Why do you look for tips, tricks and ideas to hack your life? Why do you test new and exciting products and theories so that you can produce at more optimum levels? Why is productivity important?
When you really think about it – I mean, really break it down – there are 10 reasons why.
Some of them work in tandem, some don’t. Some rate higher on one person’s scale than on another’s. Some are practical, some are quite silly. But all of them are reasons – and here are 10 of them:
This one is at the top of the list.
There aren’t enough hours in the day to allow us to meet all of the demands we have, so by being more productive with the time we have, we can do more stuff.
To-do lists keep us moving forward, checklists track our progress and reminders and calendars serve to keep us on schedule.
But is that enough of a reason to want to be more productive? Just to do more stuff?
Speeding up doing the stuff you’ve already got on the go just so that you can do more may seem like a good move, but it depends on what the “more” is. If the “more” is the important stuff, then you’re on the right track.
If it’s just stuff, then you’re way off course.
Putting some form of productivity system in place – a trusted one that best suits your personality – will allow you to achieve better results of the stuff you do with that time.
You’ll be on the ball more often, be able to move fluidly from task to task and not get lost nearly as much with a trusted system at your side.
The fact that you want to do better with your time means you’re stuck as-is. You know you’ve got more in you, and you’ve decided that you’d much rather to better with what you have than add more to your plate just to appear better to others.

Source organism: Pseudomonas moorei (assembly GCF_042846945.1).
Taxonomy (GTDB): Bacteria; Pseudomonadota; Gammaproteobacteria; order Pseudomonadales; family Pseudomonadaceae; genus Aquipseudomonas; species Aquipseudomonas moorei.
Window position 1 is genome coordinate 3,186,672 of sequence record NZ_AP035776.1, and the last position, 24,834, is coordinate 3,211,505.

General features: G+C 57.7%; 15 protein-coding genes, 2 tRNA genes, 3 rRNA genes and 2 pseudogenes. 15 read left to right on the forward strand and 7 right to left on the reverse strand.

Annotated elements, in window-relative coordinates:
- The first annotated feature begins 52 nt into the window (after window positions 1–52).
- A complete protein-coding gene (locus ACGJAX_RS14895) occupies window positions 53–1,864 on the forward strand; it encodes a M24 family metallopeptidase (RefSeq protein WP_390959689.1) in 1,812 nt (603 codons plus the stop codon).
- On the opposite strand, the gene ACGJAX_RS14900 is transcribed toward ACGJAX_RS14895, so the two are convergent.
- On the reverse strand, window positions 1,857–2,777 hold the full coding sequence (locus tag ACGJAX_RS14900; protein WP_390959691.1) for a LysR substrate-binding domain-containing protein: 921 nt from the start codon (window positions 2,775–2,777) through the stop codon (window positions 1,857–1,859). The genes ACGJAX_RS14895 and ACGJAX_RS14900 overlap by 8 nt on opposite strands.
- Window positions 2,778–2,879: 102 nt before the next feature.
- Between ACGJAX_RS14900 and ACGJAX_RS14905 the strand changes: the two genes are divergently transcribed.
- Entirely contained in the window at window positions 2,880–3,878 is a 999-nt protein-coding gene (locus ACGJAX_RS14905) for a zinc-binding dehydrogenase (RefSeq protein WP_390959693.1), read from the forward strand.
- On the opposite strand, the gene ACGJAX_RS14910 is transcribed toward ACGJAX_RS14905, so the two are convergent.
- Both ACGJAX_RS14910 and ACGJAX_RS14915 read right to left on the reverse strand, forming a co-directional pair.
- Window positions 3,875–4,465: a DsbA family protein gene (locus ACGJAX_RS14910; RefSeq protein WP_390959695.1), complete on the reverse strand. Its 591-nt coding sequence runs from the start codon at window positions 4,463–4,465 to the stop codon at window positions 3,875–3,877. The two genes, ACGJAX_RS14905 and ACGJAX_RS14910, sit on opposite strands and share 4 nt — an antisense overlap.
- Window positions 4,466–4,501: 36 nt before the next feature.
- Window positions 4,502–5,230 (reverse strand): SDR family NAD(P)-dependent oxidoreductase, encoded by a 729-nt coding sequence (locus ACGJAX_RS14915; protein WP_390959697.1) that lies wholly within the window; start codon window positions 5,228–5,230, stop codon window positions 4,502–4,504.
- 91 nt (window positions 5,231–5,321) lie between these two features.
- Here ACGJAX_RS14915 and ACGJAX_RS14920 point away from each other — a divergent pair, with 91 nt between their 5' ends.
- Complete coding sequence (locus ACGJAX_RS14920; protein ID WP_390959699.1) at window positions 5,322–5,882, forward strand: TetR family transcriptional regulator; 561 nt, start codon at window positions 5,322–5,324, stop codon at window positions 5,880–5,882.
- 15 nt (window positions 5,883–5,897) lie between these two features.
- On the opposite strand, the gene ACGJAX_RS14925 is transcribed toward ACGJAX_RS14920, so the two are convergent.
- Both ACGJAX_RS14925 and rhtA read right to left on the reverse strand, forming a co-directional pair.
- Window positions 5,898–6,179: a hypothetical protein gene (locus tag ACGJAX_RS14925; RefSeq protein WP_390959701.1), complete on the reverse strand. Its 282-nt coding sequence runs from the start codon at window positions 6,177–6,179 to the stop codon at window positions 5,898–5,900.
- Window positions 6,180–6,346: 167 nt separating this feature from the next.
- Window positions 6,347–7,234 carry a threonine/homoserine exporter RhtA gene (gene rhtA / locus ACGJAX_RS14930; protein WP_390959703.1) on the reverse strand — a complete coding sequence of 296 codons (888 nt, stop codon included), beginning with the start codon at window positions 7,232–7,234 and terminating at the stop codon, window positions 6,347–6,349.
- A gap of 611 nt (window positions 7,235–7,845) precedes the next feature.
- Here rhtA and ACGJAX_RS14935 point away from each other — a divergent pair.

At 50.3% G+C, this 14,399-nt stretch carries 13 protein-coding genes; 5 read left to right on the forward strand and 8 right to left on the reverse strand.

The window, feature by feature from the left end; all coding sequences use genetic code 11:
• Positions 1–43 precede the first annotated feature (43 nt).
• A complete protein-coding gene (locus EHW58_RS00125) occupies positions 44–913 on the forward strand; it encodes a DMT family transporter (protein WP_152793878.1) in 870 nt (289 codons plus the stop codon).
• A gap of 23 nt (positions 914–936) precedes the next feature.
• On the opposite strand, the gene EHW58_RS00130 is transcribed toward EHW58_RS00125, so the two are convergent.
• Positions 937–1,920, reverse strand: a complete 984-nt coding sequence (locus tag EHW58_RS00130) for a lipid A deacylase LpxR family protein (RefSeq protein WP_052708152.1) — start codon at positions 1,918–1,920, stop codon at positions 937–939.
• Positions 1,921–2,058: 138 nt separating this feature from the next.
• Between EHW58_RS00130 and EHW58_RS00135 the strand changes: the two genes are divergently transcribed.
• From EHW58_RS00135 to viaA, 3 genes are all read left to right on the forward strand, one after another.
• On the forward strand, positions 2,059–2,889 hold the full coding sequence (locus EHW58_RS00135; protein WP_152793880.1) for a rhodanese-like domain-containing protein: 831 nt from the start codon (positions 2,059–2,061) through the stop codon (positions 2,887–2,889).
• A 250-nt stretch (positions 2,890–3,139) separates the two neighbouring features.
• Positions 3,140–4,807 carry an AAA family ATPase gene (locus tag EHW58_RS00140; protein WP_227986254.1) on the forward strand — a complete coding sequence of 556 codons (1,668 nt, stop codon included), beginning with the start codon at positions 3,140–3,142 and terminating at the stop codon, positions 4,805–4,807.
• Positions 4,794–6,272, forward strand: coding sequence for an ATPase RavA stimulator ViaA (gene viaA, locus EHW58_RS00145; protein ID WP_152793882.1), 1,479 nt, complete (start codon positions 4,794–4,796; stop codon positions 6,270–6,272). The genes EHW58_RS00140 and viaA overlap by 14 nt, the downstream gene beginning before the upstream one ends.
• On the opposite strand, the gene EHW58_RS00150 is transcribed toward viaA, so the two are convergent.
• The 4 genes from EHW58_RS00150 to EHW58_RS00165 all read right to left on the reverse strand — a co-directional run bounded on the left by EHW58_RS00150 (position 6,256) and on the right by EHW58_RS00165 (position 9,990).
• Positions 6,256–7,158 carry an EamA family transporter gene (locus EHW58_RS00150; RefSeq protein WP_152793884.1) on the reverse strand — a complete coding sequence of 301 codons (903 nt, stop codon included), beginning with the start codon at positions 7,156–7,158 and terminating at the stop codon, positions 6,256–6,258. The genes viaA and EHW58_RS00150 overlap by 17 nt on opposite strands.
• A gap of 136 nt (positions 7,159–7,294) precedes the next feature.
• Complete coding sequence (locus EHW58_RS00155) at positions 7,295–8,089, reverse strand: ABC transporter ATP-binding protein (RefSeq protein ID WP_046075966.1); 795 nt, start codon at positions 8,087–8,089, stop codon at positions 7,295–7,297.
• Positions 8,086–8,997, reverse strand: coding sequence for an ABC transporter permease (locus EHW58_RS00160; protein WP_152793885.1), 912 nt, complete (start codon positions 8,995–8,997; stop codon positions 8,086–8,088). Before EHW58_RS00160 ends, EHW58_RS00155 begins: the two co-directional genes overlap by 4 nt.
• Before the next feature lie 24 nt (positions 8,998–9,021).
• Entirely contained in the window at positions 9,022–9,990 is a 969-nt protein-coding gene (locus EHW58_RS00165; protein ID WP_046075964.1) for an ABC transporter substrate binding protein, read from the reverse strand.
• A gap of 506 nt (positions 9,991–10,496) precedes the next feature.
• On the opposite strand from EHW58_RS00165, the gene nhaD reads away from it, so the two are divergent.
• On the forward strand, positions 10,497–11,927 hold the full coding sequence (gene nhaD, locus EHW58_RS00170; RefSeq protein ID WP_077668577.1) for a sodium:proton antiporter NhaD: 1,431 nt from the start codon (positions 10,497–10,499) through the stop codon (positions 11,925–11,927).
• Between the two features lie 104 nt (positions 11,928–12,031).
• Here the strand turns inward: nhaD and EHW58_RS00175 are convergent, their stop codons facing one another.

You can’t fool yourself or others with this strategy. This is clearly a case where less is best.
By being more productive (or being seen as more productive) you’ll increase your earning potential. This can be true…if you’re willing to work on this over the long term.
It also will work if you manage what you have rather than add more to what you’ve got to do. If you fail to do the latter, then you’ll be in a perpetual state of overhwhelm. And no amount of extra earnings is worth that.
Outsourcing your owrk can be one way to earn more with your time, but you need to take the time to choose wisely about what you’re going to offload. Make the wrong call, and you’ve got twice the mess to clean up.
Treat your time as a commodity and you’ll have a better chance of taking advantage of it when the chips are down.
Some people just want to be able to relax. They want to know that everything is able to run on autopilot so that they can enjoy the fruits of their labour.
Being more productive can make life easier for you, especially if you commit to the system that will work best in keeping you on top of things.
Adopting the system won’t be easy, though. You’ll face challenges that are both external (Why do you need to capture that?) and internal (I’ll remember that…I don’t need to write it down).
If you can overcome hurdles like those then you may very well have an easier time with things going forward.
You hate what you’re doing, it’s not your calling. Or you want to take on a hobby that you’ve been eyeing up for awhile, but time just won’t permit it – at least not the way you’re using time now.
That’s when being more productive with your time can make the “same old, same old” turn into opportunities for new and different things.
Whether you’re pursuing a passion that you know you could make a living at or want to take up knitting, you can get there by planning your time better.
That may mean giving up stuff that isn’t moving you closer to that new and different thing (cutting back or eliminating television, starting your day a little earlier, etc.), but it’s a big first step.
That’s how you’ll go from being more productive in general to being more productive with purpose.
And your purpose is really the best one of all. Work towards that purpose with productive use of time in mind.